Premature births set to rise and care needs to progress
Published on 6 October 2021
In Singapore and around the world, premature births are on the rise.
Defined as birth before 37 weeks, premature births can be costly and dangerous. While moderate preterm babies may be discharged within three to four days, extremely preterm babies – born at less than 28 weeks – can expect to stay four to six months in the hospital, or even longer.
But globally, the prevalence of premature babies is at about 10% and still increasing, said A/Prof Zubair Amin, who is Senior Consultant and Head of the Department of Neonatology at the National University Hospital (NUH).
“In Singapore, the number of premature babies is expected to increase further due to multiple births driven by assisted reproduction, maternal comorbid illnesses, and advanced maternal age,” he explained.
Furthermore, as the standard of neonatal care improves, a larger proportion of extremely premature babies are expected to survive.
But not all these babies will do well. “For example, globally and locally, we are witnessing a steady increase in chronic lung disease because of higher survival of extreme premature babies,” said A/Prof Zubair. “Some of them will need extended support from the hospitals and community.”
Supporting a premature baby is a multi-pronged effort. Preemies have to be kept in incubators to maintain their temperature and humidity, as well as to reduce infection risk. Extremely preterm babies often require respiratory support and round-the-clock monitoring, as their lungs and airways are not fully developed.
In addition, providing adequate nutrition is important for them to develop and grow optimally – for instance, through intravenous nutrition, said Dr Krishnamoorthy Niduvaje, another consultant from NUH’s Department of Neonatology.
This support does not end at the hospital. “Interestingly, a major factor determining the future outcome after the hospital discharge is the level of support from the family,” said A/Prof Zubair. “A supportive family can make a significant improvement in a premature baby’s development.”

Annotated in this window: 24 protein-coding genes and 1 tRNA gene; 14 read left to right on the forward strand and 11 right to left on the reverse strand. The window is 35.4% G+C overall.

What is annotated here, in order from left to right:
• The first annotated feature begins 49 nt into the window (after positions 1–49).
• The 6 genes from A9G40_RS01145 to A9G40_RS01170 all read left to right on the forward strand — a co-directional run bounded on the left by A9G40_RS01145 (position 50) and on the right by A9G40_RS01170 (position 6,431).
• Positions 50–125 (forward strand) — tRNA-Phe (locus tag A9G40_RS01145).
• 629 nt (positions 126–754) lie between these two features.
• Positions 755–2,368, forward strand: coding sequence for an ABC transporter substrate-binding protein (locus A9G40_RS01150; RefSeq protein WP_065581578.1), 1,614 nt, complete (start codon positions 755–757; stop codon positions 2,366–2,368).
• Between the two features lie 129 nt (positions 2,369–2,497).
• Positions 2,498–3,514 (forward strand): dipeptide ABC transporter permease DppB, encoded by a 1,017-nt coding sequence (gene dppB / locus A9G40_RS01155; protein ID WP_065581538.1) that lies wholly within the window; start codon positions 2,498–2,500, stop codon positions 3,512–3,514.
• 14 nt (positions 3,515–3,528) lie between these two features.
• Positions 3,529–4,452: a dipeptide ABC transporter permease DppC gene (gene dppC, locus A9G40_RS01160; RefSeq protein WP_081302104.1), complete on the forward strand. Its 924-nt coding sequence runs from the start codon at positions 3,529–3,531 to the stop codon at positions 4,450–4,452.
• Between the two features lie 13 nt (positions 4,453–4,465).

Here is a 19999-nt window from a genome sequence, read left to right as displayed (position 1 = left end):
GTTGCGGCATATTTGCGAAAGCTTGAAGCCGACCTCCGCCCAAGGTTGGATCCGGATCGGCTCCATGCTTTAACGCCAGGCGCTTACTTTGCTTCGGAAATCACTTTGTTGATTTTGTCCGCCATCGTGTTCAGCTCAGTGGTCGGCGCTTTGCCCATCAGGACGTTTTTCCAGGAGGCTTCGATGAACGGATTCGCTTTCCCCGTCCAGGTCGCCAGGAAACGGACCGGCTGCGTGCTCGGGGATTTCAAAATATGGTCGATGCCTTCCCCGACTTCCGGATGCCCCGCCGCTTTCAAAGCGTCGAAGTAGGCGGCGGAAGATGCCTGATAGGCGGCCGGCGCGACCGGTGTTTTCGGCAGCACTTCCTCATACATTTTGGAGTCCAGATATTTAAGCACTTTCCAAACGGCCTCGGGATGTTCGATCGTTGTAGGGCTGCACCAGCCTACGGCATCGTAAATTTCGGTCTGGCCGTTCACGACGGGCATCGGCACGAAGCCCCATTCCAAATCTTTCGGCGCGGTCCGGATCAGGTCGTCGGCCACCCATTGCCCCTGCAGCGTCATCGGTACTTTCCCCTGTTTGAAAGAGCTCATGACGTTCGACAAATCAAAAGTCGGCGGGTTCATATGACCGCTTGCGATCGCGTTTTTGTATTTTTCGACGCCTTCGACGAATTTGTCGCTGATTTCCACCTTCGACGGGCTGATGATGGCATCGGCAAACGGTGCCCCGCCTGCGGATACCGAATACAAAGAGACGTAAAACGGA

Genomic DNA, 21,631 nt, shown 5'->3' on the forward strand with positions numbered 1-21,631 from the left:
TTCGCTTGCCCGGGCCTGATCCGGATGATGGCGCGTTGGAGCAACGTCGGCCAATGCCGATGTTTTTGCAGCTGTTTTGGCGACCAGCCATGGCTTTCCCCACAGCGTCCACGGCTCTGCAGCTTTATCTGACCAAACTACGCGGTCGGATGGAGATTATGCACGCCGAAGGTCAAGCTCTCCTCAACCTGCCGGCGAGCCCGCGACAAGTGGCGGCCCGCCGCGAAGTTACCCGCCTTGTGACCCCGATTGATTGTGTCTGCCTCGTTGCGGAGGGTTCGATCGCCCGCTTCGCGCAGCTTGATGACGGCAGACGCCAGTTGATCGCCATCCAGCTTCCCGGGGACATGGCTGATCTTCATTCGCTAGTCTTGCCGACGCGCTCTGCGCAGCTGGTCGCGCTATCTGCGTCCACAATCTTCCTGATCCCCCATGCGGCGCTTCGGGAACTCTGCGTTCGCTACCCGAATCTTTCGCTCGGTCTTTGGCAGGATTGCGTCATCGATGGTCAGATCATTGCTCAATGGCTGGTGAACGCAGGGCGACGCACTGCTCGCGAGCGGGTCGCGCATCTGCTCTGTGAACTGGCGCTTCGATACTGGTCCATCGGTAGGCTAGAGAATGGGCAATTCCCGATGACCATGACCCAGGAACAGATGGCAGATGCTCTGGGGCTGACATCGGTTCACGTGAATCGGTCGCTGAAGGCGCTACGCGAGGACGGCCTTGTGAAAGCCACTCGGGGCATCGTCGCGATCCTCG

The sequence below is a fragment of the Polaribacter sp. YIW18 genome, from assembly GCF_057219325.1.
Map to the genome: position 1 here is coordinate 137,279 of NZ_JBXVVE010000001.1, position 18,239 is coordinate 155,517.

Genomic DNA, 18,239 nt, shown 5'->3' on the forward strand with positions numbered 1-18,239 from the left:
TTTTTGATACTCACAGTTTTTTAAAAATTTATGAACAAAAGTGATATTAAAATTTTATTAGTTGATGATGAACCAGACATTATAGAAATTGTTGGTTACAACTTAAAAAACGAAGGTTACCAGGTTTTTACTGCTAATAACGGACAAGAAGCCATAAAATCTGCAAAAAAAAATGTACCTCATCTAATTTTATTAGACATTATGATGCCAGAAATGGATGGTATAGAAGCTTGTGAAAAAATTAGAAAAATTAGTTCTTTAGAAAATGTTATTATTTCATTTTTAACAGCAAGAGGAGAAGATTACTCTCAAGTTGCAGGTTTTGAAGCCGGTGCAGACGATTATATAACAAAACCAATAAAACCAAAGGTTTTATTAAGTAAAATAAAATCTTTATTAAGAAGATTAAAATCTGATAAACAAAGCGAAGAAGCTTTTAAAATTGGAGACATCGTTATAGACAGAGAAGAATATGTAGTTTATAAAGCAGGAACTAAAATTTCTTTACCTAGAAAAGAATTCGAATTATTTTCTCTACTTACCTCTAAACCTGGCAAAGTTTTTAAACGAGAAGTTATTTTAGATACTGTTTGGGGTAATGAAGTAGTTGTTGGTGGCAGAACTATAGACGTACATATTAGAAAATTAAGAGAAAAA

Transforming care for preemies
In Singapore, three public hospitals – NUH, KK Women’s and Children’s Hospital, and Singapore General Hospital – specialise in looking after extremely premature babies.
It’s a highly specialised area of medicine that demands years of training and practice, said A/Prof Zubair. Skilled and committed nurses and doctors are essential to advancing the field, and so is cooperation and collaboration between the hospitals.
And while progress in the neonatal care field has been incremental, the team always tries to incorporate innovations in care delivery into their practice.
“Our major focuses in the last five years have been in the areas of infection control, better nutritional management, improvement of breastfeeding practices, respiratory care, and integration of family into the daily care of the newborn,” explained A/Prof Zubair.
As care improves, the field may be poised for change.
For instance, the current practice of resuscitation is pegged to the benchmark of 24 weeks of gestation. But with medical advancements, there might be a need to reconsider this, and possibly provide more options for parents to determine whether to proceed with resuscitation at even earlier gestational age, said A/Prof Zubair.
“An extremely premature baby is more at risk of future neurodevelopmental abnormalities and major complications as compared to a moderately premature baby… however, many of these babies are able to make very significant strides towards catching up.
“We need to be better prepared to deal with the increasing number of such babies who would need extended support from us.”